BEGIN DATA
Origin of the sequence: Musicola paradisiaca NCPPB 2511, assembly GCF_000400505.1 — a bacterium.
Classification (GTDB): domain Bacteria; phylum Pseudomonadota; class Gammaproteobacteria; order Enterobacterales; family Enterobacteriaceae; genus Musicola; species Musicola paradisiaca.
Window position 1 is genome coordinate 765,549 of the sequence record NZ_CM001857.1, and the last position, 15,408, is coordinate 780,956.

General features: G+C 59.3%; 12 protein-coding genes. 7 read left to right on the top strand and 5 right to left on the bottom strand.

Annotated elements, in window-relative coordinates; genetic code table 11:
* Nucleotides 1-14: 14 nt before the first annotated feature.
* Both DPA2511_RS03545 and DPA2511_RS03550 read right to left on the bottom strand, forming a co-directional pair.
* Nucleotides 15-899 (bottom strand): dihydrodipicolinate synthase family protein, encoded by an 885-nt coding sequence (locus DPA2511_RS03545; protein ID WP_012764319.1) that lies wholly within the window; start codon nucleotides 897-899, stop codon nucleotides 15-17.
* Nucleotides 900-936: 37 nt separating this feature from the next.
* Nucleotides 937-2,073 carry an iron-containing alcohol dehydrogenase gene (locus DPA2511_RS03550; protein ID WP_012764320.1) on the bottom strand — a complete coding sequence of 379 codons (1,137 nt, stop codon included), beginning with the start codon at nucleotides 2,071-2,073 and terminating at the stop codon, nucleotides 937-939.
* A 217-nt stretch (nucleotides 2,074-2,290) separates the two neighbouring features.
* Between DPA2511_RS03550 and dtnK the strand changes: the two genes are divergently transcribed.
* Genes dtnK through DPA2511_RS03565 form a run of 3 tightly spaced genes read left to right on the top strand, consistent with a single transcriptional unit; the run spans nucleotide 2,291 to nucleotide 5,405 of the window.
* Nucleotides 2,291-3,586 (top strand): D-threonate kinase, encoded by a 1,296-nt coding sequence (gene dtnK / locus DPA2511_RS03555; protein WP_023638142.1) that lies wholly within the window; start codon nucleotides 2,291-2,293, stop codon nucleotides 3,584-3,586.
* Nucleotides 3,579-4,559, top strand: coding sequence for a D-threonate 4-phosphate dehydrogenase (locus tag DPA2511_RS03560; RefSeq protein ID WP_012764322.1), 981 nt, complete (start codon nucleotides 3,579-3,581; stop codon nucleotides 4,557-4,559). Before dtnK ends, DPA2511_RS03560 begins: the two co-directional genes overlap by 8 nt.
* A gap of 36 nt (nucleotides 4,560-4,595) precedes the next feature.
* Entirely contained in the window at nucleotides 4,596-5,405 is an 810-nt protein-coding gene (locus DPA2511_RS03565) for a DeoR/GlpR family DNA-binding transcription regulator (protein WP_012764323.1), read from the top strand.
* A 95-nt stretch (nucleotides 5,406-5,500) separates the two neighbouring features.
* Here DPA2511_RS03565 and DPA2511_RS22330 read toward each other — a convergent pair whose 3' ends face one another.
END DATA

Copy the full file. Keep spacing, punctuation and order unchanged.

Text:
Origin of the sequence: Musicola paradisiaca NCPPB 2511, assembly GCF_000400505.1 — a bacterium.
Classification (GTDB): domain Bacteria; phylum Pseudomonadota; class Gammaproteobacteria; order Enterobacterales; family Enterobacteriaceae; genus Musicola; species Musicola paradisiaca.
Window position 1 is genome coordinate 765,549 of the sequence record NZ_CM001857.1, and the last position, 15,408, is coordinate 780,956.

General features: G+C 59.3%; 12 protein-coding genes. 7 read left to right on the top strand and 5 right to left on the bottom strand.

Annotated elements, in window-relative coordinates; genetic code table 11:
* Nucleotides 1-14: 14 nt before the first annotated feature.
* Both DPA2511_RS03545 and DPA2511_RS03550 read right to left on the bottom strand, forming a co-directional pair.
* Nucleotides 15-899 (bottom strand): dihydrodipicolinate synthase family protein, encoded by an 885-nt coding sequence (locus DPA2511_RS03545; protein ID WP_012764319.1) that lies wholly within the window; start codon nucleotides 897-899, stop codon nucleotides 15-17.
* Nucleotides 900-936: 37 nt separating this feature from the next.
* Nucleotides 937-2,073 carry an iron-containing alcohol dehydrogenase gene (locus DPA2511_RS03550; protein ID WP_012764320.1) on the bottom strand — a complete coding sequence of 379 codons (1,137 nt, stop codon included), beginning with the start codon at nucleotides 2,071-2,073 and terminating at the stop codon, nucleotides 937-939.
* A 217-nt stretch (nucleotides 2,074-2,290) separates the two neighbouring features.
* Between DPA2511_RS03550 and dtnK the strand changes: the two genes are divergently transcribed.
* Genes dtnK through DPA2511_RS03565 form a run of 3 tightly spaced genes read left to right on the top strand, consistent with a single transcriptional unit; the run spans nucleotide 2,291 to nucleotide 5,405 of the window.
* Nucleotides 2,291-3,586 (top strand): D-threonate kinase, encoded by a 1,296-nt coding sequence (gene dtnK / locus DPA2511_RS03555; protein WP_023638142.1) that lies wholly within the window; start codon nucleotides 2,291-2,293, stop codon nucleotides 3,584-3,586.
* Nucleotides 3,579-4,559, top strand: coding sequence for a D-threonate 4-phosphate dehydrogenase (locus tag DPA2511_RS03560; RefSeq protein ID WP_012764322.1), 981 nt, complete (start codon nucleotides 3,579-3,581; stop codon nucleotides 4,557-4,559). Before dtnK ends, DPA2511_RS03560 begins: the two co-directional genes overlap by 8 nt.
* A gap of 36 nt (nucleotides 4,560-4,595) precedes the next feature.
* Entirely contained in the window at nucleotides 4,596-5,405 is an 810-nt protein-coding gene (locus DPA2511_RS03565) for a DeoR/GlpR family DNA-binding transcription regulator (protein WP_012764323.1), read from the top strand.
* A 95-nt stretch (nucleotides 5,406-5,500) separates the two neighbouring features.
* Here DPA2511_RS03565 and DPA2511_RS22330 read toward each other — a convergent pair whose 3' ends face one another.